FIG. 8 shows the circuit constitution by which the two power supplies (the DC/DC apparatuses DC30 and DC40) are simultaneously turned on, and FIG. 9 shows the rise characteristics of the output voltages based on the circuit constitution.

The constitution of each of the DC/DC apparatuses DC30 and DC40 is the same as that of the DC/DC apparatus shown in FIG. 1 a, and thus the explanation thereof is omitted.

In the constitution of FIG. 8, the on/off control signal ON is commonly input to the DC/DC apparatuses DC30 and DC40 so as to simultaneously turn on the respective power supplies thereof. When the on/off control signal ON is at “L” level, the respective operations of the DC/DC apparatuses DC30 and DC40 are stopped.

When the on/off control signal ON is made “H” level, the respective power turn-on sequences of the DC/DC apparatuses DC30 and DC40 are started. However, as explained with reference to FIGS. 1 a to 3 b, the respective rise characteristics of the output voltage VO3 of the DC/DC apparatus DC30 and the output voltage VO4 of the DC/DC apparatus DC40 depend on lightness or heaviness of the respective loads. Accordingly, it cannot be ensured that the output voltages VO3 and VO4 rise simultaneously.

The above will be explained with reference to FIG. 9.

When the on/off control signal ON is made “H” level at a point of time T0, the power supplies to the DC/DC apparatuses DC30 and DC40 are turned on. Assuming that the load of the DC/DC apparatus DC30 is heavier than that of the DC/DC apparatus DC40, the output voltage of the DC/DC apparatus DC40 gradually rises and reaches the rated voltage VO4 at a point of time T1. On the other hand, the output voltage of the DC/DC apparatus DC30 gradually rises, but cannot reach the rated voltage VO3 at the point of time T1 because of the heaviness of the load. Thereafter, the output voltage of the DC/DC apparatus DC30 reaches the rated voltage VO3 at a point of time T2.

Thus, in the prior art, where the power supplies are simultaneously turned on with respect to the two DC/DC apparatuses, it is substantially impossible to control the rise characteristics of the respective output voltages since the rise characteristics depend on lightness or heaviness of the respective loads. As a result, in a system using a plurality of power supplies, a drawback occurs in that a latch-up phenomenon is caused in semiconductor devices and thus some devices are burned out.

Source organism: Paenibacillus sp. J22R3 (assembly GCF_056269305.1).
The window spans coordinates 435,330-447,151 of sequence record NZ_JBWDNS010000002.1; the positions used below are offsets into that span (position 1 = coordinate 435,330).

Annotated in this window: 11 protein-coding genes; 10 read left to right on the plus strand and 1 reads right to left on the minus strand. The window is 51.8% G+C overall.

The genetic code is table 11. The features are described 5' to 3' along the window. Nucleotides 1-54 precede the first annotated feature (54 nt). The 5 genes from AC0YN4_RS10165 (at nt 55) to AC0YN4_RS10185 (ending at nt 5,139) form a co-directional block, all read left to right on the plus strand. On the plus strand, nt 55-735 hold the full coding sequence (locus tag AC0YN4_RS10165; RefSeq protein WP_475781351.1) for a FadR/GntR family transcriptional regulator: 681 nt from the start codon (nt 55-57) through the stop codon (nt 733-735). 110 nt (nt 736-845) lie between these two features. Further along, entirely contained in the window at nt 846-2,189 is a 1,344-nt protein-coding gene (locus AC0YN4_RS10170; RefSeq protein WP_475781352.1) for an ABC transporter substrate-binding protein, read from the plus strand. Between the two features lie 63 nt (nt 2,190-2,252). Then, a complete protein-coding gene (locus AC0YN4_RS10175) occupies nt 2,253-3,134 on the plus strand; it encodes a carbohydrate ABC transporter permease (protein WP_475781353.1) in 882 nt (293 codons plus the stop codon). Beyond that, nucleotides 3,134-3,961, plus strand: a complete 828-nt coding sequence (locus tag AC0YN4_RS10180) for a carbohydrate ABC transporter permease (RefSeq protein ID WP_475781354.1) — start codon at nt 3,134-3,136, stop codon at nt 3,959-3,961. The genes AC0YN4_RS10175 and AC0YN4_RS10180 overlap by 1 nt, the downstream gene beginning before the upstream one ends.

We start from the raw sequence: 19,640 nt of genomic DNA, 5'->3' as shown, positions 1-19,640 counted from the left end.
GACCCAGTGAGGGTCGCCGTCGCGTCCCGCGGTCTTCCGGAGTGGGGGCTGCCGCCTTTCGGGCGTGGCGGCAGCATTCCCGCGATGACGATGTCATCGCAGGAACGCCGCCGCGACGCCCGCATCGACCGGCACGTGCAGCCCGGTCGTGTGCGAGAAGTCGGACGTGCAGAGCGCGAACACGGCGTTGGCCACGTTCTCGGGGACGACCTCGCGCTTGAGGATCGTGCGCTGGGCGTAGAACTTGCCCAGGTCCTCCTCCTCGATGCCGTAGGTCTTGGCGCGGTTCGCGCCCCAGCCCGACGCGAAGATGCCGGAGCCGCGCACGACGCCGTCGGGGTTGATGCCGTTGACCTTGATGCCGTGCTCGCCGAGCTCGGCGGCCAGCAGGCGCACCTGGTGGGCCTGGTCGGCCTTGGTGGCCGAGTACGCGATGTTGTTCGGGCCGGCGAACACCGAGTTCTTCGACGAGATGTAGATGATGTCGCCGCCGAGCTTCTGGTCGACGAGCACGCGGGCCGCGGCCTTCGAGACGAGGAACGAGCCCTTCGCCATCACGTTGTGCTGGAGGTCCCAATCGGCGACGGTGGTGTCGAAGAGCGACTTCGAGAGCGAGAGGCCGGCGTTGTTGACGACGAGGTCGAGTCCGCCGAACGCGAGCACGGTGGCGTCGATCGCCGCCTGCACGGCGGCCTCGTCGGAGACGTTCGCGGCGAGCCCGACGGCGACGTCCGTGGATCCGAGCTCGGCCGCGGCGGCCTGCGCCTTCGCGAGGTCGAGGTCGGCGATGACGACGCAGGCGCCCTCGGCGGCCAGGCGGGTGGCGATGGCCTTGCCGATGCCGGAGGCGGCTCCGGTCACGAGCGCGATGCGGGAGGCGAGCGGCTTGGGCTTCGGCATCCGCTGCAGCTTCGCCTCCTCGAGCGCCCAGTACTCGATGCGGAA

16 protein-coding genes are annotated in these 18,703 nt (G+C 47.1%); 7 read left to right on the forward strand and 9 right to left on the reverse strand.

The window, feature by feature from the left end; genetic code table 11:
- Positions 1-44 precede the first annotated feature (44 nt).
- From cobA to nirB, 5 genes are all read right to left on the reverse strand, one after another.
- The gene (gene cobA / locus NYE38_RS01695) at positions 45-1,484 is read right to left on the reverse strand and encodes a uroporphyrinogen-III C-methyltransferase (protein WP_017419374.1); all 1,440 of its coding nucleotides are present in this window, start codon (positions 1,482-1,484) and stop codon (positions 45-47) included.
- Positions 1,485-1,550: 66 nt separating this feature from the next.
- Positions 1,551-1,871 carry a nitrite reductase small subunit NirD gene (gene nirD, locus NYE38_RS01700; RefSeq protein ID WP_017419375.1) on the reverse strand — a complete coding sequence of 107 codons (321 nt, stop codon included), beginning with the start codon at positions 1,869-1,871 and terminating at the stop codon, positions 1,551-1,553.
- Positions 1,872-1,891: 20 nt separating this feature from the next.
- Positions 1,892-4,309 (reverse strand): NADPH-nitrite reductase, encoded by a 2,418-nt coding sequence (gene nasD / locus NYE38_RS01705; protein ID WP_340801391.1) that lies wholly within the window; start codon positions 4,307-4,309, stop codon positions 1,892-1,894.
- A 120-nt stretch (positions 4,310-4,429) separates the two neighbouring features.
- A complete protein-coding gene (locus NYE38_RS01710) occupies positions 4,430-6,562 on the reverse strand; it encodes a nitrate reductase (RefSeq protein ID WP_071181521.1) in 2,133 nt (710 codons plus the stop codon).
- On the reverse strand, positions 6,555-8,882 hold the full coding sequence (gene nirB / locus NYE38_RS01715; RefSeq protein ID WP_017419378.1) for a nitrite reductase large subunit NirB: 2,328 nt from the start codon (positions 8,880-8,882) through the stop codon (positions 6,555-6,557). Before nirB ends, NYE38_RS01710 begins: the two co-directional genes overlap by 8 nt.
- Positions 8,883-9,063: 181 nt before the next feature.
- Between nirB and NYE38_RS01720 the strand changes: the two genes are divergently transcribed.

FIG. 10 shows the fundamental constitution of the DC/DC apparatus according to the first aspect of the present invention.

In FIG. 10, reference 10 denotes a DC/DC control circuit using a PWM control; reference 11 denotes an error amplifier for voltage control; reference 12 denotes a triangular wave oscillator for oscillating (and generating) a triangular wave signal; reference 13 denotes a PWM comparator for comparing an output voltage of the error amplifier 11 with an output voltage of the triangular wave oscillator 12 and controlling an on period of its output pulse; reference 14 denotes a driver for driving a switching transistor (not shown in FIG. 10); reference 15 denotes a soft start capacitor; references 16 and 17 denote corresponding reference voltage circuits supplying respective reference voltages to the error amplifier 11; reference 18 denotes a load capacitance discharging circuit for forcibly discharging charges corresponding to the load capacitance when the operation of the DC/DC apparatus is stopped; and reference DCG denotes a discharging control signal indicating validity or invalidity of the discharging with respect to the load capacitance discharging circuit 18.

In a preferred aspect of the present invention, the error amplifier il includes a first input terminal 111 for inputting a voltage signal obtained from an output voltage of a DC/DC result, a second input terminal 112 for inputting a predetermined reference voltage signal, a third input terminal 113 for inputting a reference voltage signal used as a soft start signal when a power supply to the DC/DC apparatus is turned on. The error amplifier 11 amplifies a difference between a voltage signal input from the first input terminal 111 and a voltage signal of a lower potential, among the voltage signals input from the second and third input terminals 112 and 113. Based on an output of the error amplifier 11, the PWM comparator 13 carries out the pulse width modulation control. Accordingly, it is possible to control the rise characteristics of the output voltage obtained when the power supply to the DC/DC apparatus is turned on, without depending on lightness or heaviness of the load.

Also, the capacitor 15 is provided for supplying the reference voltage via the reference voltage circuit 16 to the third input terminal 113 of the error amplifier 11, and the reference voltage is continuously changed between 0V and the rated voltage. Accordingly, it is possible to prevent overshoots from occurring in the output voltage.

Also, in another preferred aspect of the present invention, a plurality of DC/DC control circuits, each being the DC/DC control circuit 10, are provided and a plurality of capacitors, each being the capacitor 15, are provided to correspond to the plurality of DC/DC control circuits on one-to-one basis, and respective capacitance values are properly changed between the plurality of capacitors. Accordingly, it is possible to easily control a turn-on sequence between the plurality of power supplies without using any special logic circuit for controlling the power turn-on sequence.